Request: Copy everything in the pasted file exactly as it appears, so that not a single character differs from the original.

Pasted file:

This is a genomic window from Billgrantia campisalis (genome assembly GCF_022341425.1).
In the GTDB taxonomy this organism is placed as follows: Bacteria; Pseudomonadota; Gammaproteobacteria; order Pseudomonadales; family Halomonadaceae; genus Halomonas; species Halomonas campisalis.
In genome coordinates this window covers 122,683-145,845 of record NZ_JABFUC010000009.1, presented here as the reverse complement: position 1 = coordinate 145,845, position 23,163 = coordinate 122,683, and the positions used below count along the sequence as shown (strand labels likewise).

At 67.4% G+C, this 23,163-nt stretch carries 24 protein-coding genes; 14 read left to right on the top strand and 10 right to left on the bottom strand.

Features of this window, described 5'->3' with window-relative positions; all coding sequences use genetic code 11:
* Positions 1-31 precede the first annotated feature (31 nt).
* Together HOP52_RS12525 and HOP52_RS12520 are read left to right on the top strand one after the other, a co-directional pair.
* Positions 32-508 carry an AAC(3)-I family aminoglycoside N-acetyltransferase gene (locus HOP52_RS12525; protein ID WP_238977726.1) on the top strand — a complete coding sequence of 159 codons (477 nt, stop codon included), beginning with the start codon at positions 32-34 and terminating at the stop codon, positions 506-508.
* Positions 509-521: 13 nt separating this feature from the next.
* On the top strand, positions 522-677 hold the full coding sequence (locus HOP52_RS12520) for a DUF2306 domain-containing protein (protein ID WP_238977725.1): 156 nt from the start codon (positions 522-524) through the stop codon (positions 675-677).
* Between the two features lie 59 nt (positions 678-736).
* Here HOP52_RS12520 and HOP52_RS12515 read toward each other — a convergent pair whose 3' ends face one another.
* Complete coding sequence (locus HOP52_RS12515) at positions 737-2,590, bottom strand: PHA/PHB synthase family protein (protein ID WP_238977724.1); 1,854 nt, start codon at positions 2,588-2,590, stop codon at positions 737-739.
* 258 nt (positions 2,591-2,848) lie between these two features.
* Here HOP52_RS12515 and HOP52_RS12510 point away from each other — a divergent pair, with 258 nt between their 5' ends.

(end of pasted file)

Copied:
This is a genomic window from Billgrantia campisalis (genome assembly GCF_022341425.1).
In the GTDB taxonomy this organism is placed as follows: Bacteria; Pseudomonadota; Gammaproteobacteria; order Pseudomonadales; family Halomonadaceae; genus Halomonas; species Halomonas campisalis.
In genome coordinates this window covers 122,683-145,845 of record NZ_JABFUC010000009.1, presented here as the reverse complement: position 1 = coordinate 145,845, position 23,163 = coordinate 122,683, and the positions used below count along the sequence as shown (strand labels likewise).

At 67.4% G+C, this 23,163-nt stretch carries 24 protein-coding genes; 14 read left to right on the top strand and 10 right to left on the bottom strand.

Features of this window, described 5'->3' with window-relative positions; all coding sequences use genetic code 11:
* Positions 1-31 precede the first annotated feature (31 nt).
* Together HOP52_RS12525 and HOP52_RS12520 are read left to right on the top strand one after the other, a co-directional pair.
* Positions 32-508 carry an AAC(3)-I family aminoglycoside N-acetyltransferase gene (locus HOP52_RS12525; protein ID WP_238977726.1) on the top strand — a complete coding sequence of 159 codons (477 nt, stop codon included), beginning with the start codon at positions 32-34 and terminating at the stop codon, positions 506-508.
* Positions 509-521: 13 nt separating this feature from the next.
* On the top strand, positions 522-677 hold the full coding sequence (locus HOP52_RS12520) for a DUF2306 domain-containing protein (protein ID WP_238977725.1): 156 nt from the start codon (positions 522-524) through the stop codon (positions 675-677).
* Between the two features lie 59 nt (positions 678-736).
* Here HOP52_RS12520 and HOP52_RS12515 read toward each other — a convergent pair whose 3' ends face one another.
* Complete coding sequence (locus HOP52_RS12515) at positions 737-2,590, bottom strand: PHA/PHB synthase family protein (protein ID WP_238977724.1); 1,854 nt, start codon at positions 2,588-2,590, stop codon at positions 737-739.
* 258 nt (positions 2,591-2,848) lie between these two features.
* Here HOP52_RS12515 and HOP52_RS12510 point away from each other — a divergent pair, with 258 nt between their 5' ends.